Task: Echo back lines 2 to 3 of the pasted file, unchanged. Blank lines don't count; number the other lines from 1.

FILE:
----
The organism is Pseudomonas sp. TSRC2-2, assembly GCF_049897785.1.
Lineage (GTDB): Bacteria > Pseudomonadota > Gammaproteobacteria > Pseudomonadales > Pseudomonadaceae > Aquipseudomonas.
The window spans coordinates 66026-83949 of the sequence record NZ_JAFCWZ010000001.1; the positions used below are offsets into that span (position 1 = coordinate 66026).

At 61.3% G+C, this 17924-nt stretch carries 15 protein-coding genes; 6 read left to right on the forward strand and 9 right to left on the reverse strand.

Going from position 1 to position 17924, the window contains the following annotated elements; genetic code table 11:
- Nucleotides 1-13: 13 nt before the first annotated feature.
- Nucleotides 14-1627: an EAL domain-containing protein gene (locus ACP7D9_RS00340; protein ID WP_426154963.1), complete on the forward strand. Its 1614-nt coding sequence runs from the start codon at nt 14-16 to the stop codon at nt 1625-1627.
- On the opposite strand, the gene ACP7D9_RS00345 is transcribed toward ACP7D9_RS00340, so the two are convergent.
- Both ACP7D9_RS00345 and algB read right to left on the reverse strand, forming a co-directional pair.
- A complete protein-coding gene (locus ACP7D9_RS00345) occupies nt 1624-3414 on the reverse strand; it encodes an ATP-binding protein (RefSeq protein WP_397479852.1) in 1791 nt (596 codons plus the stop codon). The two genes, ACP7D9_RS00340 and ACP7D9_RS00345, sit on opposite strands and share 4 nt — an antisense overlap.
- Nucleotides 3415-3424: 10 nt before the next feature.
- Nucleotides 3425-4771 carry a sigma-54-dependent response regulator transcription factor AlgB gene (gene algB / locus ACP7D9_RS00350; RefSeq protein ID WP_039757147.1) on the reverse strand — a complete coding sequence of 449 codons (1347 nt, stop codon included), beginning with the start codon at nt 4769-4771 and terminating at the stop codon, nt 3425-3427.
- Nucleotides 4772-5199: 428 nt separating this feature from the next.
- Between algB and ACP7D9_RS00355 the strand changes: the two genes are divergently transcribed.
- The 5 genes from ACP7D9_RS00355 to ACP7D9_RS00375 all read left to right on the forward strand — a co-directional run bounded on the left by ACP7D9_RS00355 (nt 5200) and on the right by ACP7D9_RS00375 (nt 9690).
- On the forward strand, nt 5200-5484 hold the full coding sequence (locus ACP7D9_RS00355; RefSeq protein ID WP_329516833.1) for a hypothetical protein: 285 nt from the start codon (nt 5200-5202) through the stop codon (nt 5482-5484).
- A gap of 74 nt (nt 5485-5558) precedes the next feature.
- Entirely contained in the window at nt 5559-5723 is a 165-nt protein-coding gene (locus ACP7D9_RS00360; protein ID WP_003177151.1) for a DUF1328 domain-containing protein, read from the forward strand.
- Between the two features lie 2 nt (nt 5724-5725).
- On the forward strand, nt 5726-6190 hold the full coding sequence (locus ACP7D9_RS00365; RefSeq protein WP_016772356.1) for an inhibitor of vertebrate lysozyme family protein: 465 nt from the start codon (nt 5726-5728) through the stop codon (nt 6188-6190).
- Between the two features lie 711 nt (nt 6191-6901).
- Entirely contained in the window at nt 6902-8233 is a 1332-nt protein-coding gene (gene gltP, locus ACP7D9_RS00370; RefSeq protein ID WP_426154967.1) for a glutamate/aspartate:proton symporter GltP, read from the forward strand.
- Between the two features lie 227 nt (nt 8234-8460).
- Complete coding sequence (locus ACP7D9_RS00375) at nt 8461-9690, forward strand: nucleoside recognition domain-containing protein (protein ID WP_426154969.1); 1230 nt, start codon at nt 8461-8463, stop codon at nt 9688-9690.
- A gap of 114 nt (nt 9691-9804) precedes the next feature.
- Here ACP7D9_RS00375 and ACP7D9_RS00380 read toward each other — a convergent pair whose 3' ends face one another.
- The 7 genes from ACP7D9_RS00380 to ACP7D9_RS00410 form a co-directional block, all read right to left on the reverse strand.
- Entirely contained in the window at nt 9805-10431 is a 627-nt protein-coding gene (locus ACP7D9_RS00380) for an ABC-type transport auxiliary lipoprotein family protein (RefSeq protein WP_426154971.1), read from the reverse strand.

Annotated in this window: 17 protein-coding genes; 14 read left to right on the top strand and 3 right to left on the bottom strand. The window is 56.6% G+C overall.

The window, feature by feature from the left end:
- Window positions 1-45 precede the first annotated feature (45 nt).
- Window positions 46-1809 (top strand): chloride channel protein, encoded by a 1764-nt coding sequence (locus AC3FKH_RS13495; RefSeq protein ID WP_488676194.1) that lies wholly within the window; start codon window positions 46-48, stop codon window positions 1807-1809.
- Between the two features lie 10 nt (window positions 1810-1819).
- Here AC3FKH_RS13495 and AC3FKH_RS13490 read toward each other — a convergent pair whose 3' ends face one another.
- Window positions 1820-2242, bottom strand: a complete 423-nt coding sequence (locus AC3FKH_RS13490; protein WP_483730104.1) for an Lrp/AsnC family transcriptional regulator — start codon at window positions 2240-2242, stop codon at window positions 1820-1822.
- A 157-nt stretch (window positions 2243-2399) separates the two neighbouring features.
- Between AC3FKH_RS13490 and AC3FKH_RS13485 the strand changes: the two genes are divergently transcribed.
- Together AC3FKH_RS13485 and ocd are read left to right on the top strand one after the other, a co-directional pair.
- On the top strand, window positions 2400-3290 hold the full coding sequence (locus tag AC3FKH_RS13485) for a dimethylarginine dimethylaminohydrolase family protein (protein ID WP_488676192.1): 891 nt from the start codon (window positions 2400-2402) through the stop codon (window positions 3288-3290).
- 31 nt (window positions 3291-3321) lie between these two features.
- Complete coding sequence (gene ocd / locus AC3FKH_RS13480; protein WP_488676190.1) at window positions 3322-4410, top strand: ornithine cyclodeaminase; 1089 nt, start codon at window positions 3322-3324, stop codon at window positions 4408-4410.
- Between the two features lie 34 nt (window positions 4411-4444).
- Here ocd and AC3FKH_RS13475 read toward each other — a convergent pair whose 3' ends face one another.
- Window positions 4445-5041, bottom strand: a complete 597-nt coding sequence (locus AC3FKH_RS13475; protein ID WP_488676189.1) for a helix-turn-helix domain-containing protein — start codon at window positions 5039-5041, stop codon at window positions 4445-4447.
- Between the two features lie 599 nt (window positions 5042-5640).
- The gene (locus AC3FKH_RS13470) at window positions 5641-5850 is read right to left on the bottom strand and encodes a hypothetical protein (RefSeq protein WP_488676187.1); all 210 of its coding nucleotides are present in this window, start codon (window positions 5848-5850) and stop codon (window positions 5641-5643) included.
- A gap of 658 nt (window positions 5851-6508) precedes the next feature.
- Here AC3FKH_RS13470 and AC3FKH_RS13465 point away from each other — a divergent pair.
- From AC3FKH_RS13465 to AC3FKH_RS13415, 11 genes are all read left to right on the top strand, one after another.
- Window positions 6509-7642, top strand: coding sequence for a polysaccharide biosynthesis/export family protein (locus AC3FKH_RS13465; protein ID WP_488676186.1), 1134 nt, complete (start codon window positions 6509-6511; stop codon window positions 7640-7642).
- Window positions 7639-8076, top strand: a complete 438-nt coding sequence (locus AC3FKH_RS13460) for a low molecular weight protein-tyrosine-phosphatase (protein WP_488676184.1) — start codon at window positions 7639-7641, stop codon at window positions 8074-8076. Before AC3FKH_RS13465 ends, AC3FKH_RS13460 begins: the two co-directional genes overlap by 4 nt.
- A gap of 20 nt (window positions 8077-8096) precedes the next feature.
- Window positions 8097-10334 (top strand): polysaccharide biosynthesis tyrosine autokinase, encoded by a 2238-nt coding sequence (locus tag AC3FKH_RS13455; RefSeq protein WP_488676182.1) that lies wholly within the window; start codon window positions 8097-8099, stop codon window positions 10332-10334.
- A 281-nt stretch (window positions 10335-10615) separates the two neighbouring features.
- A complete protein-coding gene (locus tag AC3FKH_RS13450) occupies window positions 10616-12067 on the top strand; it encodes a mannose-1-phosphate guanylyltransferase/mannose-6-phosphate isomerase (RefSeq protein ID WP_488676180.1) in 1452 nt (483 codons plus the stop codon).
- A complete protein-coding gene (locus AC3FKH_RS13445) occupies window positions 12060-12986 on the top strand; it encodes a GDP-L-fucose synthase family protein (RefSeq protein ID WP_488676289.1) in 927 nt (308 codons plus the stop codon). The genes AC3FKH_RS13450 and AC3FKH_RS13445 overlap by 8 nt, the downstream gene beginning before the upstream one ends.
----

Lineage (GTDB): Bacteria > Pseudomonadota > Gammaproteobacteria > Pseudomonadales > Pseudomonadaceae > Aquipseudomonas.
The window spans coordinates 66026-83949 of the sequence record NZ_JAFCWZ010000001.1; the positions used below are offsets into that span (position 1 = coordinate 66026).